Using Tableau’s Data Tools for Data Prep and PDF Sources

By: Greg Herzing | September 7, 2022
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Data visualization is fun, interesting, and beautiful. Data preparation, on the other hand, is none of these things. Data can provide valuable insights to the organization, but only once it has been extracted from wherever it lives, cleaned up, and shaped into a form that can support visualization.

Experienced analysts will tell you the data we need is often found in hard to reach places such as multiple, unconnected databases. It is often messy with duplicate records, missing data, and formatting that make it difficult to parse. Far from Tableau-ready. The Extract, Transform, and Load (ETL) process, the formal name for data preparation, is regularly 60-80% of any analytical project.

One place where good data used to be able to hide in plain sight is the ubiquitous Portable Document Format (PDF). These documents are designed for human, not machine, consumption but they may represent an excellent source of otherwise hard-to-find data. Prior to the advent of the PDF data connector, in version 10.3, using a PDF as a data source meant copying each table from a PDF into a spreadsheet or other database, maybe manually.

Just as the engineers at Tableau have added new data connectors with practically every release, they have also worked hard to build ETL tools into Desktop. In this post, I’m going to show you how to use some of these tools to get to this hard-to-reach data and make it usable. For the purposes of this demonstration, I have created a PDF version of the Coffee Chain Quarterly Sales dataset. We will connect to the PDF and reshape the data to create a working data source. Then we’ll visualize it.

Step 1: Connect to the PDF

1. Select PDF from the “To a File” list in the Connect pane on the Start page. Tableau will open the Scan PDF File dialog box.

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2. Choose the page where your data is located. You can select a page or range of pages if your data table runs into multiple pages.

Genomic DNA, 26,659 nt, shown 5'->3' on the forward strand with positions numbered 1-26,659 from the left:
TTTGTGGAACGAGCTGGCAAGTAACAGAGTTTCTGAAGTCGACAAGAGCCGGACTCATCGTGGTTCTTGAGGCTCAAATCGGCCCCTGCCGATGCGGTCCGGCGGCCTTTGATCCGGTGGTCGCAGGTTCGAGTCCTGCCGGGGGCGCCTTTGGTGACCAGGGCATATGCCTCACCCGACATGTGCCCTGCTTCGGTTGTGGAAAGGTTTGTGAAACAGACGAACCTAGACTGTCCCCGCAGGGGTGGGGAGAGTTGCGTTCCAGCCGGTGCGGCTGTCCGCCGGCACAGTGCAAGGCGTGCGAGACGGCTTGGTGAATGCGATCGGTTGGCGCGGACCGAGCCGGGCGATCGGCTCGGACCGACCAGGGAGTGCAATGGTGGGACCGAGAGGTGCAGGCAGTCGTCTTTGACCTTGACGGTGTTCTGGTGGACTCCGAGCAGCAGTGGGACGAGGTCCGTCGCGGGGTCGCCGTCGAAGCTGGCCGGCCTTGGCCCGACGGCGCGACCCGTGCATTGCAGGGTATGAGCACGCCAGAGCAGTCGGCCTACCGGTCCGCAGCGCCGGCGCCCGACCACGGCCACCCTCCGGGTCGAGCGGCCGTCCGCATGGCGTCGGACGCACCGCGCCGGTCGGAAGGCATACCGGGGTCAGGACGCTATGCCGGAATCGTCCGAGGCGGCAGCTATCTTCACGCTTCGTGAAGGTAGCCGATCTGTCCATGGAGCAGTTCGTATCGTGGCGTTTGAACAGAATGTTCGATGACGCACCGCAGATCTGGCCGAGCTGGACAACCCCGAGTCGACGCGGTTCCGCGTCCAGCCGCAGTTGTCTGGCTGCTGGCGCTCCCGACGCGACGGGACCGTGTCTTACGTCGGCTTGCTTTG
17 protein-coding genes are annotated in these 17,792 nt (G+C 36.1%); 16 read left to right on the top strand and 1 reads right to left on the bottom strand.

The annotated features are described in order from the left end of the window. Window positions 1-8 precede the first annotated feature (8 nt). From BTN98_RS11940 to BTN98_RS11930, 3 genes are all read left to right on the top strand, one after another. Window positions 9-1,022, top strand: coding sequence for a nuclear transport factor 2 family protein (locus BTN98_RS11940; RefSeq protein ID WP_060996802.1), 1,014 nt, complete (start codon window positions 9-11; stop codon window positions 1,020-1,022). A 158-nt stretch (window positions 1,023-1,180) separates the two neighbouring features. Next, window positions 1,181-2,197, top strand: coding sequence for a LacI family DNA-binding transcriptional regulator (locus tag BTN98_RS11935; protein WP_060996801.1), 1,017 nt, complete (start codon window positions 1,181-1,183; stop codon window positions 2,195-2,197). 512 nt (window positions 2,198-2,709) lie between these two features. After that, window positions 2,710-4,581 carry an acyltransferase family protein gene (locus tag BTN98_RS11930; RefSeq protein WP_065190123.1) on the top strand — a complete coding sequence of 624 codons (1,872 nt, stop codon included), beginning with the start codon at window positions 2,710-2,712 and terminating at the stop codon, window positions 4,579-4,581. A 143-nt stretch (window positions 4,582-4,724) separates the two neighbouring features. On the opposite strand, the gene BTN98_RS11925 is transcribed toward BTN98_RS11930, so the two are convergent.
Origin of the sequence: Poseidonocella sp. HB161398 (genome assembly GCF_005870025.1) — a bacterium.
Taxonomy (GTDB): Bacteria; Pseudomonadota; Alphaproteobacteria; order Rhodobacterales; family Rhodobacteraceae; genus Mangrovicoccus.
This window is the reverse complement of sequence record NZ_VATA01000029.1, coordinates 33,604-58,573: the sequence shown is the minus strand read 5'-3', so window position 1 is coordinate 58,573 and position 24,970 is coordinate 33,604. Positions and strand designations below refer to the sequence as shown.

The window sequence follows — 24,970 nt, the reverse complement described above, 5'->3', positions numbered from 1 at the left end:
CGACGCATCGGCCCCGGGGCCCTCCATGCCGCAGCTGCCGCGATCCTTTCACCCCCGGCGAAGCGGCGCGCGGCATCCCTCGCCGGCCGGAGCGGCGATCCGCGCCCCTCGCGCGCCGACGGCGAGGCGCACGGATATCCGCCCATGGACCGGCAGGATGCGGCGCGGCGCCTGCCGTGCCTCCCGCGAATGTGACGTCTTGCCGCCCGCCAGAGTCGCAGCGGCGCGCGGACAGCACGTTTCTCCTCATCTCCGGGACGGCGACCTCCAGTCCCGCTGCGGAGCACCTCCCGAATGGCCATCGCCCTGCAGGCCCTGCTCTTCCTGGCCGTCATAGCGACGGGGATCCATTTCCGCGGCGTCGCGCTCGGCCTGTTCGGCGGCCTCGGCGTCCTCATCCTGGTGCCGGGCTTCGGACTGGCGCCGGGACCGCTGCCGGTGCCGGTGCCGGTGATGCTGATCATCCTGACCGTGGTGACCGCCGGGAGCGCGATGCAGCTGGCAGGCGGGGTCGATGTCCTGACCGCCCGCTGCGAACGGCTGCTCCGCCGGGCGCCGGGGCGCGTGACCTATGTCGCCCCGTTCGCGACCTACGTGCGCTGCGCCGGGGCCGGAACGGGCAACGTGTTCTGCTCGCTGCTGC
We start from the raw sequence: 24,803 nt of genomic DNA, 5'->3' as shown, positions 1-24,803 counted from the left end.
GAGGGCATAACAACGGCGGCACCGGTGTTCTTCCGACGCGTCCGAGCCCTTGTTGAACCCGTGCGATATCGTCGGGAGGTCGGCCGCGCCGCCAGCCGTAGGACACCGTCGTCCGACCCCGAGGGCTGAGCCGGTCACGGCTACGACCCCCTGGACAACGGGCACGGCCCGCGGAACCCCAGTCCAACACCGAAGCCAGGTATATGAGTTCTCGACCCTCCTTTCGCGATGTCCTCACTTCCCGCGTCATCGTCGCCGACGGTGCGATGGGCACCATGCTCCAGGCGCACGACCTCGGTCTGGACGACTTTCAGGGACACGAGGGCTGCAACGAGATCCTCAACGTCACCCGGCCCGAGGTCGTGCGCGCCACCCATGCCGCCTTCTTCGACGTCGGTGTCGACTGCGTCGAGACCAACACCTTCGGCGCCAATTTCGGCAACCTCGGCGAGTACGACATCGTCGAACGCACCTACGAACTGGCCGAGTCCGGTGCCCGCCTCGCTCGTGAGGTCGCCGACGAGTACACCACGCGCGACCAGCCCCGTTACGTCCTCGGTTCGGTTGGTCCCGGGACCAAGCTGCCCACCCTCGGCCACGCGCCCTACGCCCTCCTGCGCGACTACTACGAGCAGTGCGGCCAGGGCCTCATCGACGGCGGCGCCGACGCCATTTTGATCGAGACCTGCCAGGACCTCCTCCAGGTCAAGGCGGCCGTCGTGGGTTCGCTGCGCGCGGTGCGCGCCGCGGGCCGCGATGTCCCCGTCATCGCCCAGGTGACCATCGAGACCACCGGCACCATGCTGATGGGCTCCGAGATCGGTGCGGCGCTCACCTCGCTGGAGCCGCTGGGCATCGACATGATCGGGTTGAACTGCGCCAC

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3. Select OK to open the Data Source page. The Data Source page will open with a list of tables present in the selected range.

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Tableau recognizes the pages in a PDF and even separate tables within a page. When you connect to your PDF, each table will be listed in the Tables pane in the Data Source page. This allows you to select exactly the data you need to analyze. Note that Tableau uses optical character recognition (OCR) to read the values in the document into its built-in database. This is accurate but not foolproof. Be sure to check that columns have been partitioned properly and their values rendered accurately.

Now that we have connected to our data, we need to choose which table to analyze. We will use Tableau’s View Data ability to make our choice.

Step 2: Examine the Data

1. Hover over a table under the Tables pane. Tableau will highlight the table and show the View Data button.

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2. Select the View Data button to display a preview of the data.

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Looking over the data, we can see that Page 1 Table 1 is a bit messy because it includes all tables and headers in our report. Page 1 Table 2 is the last table, which contains totals for each quarter. Since we can calculate totals in Tableau, we do not need this table. The remaining four tables contain our data.

Now that we have connected to our data and found the required sources, we can prepare our data for analysis. Since we are working with multiple, similarly formatted tables, we will union them to create a single, complete data source.

Step 3: Prepare the Data

1. Drag the Page 1 Table 3 table to the Canvas on the Data Source page.

2. Drag the Page 1 Table 4 table directly under the Page 1 Table 3 data source on the Canvas. The words Drag Table to Union will appear and will highlight orange when the table is close enough to union.